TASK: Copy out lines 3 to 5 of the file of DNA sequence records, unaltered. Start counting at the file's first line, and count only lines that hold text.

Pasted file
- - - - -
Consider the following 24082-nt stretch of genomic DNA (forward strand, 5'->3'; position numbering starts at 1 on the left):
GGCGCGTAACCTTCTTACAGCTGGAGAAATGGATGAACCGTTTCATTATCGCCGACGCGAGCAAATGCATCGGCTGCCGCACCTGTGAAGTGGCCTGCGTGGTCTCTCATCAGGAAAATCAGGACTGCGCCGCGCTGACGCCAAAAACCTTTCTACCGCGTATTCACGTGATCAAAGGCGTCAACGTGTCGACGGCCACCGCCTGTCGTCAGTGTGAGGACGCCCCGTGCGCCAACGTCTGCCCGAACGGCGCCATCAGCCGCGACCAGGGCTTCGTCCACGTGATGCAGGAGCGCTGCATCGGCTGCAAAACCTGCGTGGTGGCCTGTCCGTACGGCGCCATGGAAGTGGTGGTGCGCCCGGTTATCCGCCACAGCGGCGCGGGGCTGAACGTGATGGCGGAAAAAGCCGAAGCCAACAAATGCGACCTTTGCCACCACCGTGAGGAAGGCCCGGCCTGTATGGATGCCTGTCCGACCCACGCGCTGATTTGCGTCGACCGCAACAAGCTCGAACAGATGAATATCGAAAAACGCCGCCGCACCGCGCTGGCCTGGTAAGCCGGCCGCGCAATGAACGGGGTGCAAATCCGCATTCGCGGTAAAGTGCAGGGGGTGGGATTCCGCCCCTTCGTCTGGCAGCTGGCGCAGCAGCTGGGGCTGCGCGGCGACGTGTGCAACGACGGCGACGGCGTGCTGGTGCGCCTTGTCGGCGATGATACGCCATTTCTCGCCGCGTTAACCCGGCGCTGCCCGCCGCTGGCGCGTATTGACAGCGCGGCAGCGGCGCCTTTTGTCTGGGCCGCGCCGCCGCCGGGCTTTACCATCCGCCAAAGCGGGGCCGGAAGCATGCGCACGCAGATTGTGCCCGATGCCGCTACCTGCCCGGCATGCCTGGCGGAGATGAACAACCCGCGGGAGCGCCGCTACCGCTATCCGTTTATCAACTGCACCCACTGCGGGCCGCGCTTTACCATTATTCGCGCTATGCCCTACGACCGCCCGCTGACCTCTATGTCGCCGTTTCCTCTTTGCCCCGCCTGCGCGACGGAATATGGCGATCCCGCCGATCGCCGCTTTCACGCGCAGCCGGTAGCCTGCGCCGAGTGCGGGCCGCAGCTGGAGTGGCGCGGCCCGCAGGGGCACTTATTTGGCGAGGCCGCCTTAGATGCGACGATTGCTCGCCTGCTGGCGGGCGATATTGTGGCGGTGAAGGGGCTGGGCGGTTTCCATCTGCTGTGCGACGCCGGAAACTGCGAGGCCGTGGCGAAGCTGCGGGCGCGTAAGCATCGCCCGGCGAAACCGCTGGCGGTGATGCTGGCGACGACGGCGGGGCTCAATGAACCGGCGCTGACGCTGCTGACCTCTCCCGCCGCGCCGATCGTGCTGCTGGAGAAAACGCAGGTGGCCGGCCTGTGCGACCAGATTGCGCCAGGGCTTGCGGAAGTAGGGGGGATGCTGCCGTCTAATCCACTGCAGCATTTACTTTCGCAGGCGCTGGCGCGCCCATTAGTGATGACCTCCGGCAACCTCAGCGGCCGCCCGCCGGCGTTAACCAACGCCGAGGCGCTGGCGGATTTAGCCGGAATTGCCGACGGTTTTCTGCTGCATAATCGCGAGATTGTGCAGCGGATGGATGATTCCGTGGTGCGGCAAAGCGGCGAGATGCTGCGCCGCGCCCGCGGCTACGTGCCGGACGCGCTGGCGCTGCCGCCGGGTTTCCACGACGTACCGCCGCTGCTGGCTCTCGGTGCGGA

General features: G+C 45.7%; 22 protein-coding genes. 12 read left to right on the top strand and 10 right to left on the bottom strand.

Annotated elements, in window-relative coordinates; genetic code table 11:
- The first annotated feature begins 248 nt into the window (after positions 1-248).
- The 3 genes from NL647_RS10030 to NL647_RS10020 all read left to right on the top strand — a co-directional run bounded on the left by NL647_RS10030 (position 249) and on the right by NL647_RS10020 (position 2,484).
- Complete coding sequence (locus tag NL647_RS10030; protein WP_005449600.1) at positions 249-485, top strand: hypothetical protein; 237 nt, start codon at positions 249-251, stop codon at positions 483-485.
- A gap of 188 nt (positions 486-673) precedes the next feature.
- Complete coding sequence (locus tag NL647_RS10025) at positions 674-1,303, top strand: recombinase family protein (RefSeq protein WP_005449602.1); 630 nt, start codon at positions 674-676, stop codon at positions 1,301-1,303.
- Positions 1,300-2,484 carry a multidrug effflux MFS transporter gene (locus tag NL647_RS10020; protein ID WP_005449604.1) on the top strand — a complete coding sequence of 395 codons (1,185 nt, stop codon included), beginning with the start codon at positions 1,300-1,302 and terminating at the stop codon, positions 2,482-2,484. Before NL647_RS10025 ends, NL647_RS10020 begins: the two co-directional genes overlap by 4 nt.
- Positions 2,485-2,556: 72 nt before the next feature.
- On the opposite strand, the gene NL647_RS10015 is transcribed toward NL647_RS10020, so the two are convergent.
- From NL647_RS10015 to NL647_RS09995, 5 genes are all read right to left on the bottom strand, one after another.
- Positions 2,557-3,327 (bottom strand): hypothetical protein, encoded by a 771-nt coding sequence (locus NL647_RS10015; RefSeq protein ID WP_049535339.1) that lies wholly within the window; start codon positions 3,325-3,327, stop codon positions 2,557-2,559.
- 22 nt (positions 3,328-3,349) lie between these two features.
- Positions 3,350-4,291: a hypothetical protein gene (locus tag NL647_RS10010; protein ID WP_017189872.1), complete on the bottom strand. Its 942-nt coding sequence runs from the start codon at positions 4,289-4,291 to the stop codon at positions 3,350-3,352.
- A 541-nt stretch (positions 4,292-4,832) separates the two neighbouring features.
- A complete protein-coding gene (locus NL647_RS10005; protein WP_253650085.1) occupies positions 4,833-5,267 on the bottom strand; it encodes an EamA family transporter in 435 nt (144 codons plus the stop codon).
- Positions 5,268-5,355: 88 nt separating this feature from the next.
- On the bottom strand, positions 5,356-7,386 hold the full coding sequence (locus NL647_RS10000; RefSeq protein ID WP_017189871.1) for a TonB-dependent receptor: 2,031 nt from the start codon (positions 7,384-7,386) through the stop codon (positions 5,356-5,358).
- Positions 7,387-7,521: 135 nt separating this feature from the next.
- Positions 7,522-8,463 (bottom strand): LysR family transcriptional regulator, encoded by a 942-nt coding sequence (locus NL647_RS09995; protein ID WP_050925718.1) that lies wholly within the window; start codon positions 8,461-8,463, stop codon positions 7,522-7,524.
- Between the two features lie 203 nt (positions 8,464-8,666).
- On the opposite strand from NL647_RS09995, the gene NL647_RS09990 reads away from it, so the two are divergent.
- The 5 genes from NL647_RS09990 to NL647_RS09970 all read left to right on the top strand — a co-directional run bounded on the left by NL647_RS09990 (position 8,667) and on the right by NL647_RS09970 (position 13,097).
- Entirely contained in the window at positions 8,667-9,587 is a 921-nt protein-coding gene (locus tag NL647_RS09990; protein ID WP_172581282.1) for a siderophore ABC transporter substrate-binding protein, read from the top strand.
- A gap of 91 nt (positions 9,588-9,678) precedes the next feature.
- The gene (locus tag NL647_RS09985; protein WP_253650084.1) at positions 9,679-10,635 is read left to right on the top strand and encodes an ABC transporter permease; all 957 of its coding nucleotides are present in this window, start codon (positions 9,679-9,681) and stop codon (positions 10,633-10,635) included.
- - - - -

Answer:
General features: G+C 45.7%; 22 protein-coding genes. 12 read left to right on the top strand and 10 right to left on the bottom strand.

Annotated elements, in window-relative coordinates; genetic code table 11:
- The first annotated feature begins 248 nt into the window (after positions 1-248).